THE medical students’ body has called for an “evidence-based” approach to solve the rural doctor shortage and, when it comes to La Trobe University’s plan, the evidence does not stack up, students claim.
The Australian Medical Students’ Association has opposed the $46 million plan since its inception, believing a new medical school would detract from greater specialist training in regional areas.
Unless they enter general practice, medical students are required to complete up to 10 years of specialist training after their degree – training which only exists in cities.
AMSA rural health committee co-chair Brad Wittmer said a new medical school in Bendigo would not address this issue.
“We believe that new medical school proposals detract from a funding opportunity for increased specialist training opportunities in regional and rural communities,” he said.
“The Murray Darling Medical School model proposes sites in which rural clinical schools are already well established.
“Therefore, a much more practical solution would be to focus on the expansion of the already existing rural clinical schools in those areas.”
La Trobe University argues its model would encourage the government to allocate more specialist training places in Bendigo, believing the current rural clinical school model has caused the sector to stagnate.
The university’s plan would allow medical students to spend the entirety of their degree in Bendigo or other country areas, an opportunity not currently available.
Mr Wittmer said clinical schools were starting to offer the same opportunity interstate.
“Rural clinical schools have already begun providing enrolment for students for the entirety of their degree,” he said.
“The University of New South Wales has just enroled their first cohort of students who will have the opportunity to complete the entirety of their degree at the Port Macquarie Rural Clinical School.”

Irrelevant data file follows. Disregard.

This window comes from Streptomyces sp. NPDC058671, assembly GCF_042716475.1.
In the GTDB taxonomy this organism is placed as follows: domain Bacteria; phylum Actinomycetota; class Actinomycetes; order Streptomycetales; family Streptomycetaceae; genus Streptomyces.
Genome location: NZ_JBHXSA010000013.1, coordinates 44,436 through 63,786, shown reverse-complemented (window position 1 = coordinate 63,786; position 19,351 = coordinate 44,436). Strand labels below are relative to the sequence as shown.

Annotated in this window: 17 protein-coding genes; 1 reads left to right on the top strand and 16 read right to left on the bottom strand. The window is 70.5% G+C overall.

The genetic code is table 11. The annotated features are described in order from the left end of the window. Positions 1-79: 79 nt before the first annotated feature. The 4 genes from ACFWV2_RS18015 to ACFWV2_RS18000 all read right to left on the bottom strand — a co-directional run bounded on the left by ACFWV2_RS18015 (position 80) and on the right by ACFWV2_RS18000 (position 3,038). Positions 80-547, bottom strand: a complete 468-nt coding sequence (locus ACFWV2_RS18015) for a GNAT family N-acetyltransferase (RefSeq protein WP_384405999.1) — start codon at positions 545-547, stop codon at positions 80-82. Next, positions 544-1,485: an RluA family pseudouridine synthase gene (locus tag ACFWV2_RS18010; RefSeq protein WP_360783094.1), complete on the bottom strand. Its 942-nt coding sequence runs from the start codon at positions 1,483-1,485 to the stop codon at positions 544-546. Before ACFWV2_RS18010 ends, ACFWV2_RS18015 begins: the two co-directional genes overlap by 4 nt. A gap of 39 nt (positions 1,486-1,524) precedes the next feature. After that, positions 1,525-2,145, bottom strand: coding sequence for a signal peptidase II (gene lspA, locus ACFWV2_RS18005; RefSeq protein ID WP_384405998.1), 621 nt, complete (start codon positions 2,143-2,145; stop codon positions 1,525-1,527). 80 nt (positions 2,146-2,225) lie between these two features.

Mr Wittmer said students were taught to “practice on the best available evidence”.
Monash University rejects new medical school push
Monash University believes improving post-graduate training in regional areas is the best way to address the rural doctor shortage – not adding a rural medical school.
A medical faculty spokesperson for Monash University, which operates the Bendigo Rural Clinical School with Melbourne University, stated there were other solutions.
“The acute problem for rural and regional Australia is not a shortage of rural medical schools,” the statement read.
“The real problem is a lack of post-graduate training opportunities in rural areas which then force doctors back to the city for four to seven years, where they often settle down and stay.
“Australia already graduates more doctors per capita than any other OECD country but we have not put in place the speciality training opportunities they require in rural and regional areas.”
The federal government recently announced 26 new regional health training hubs to for clinical training in regional Australia.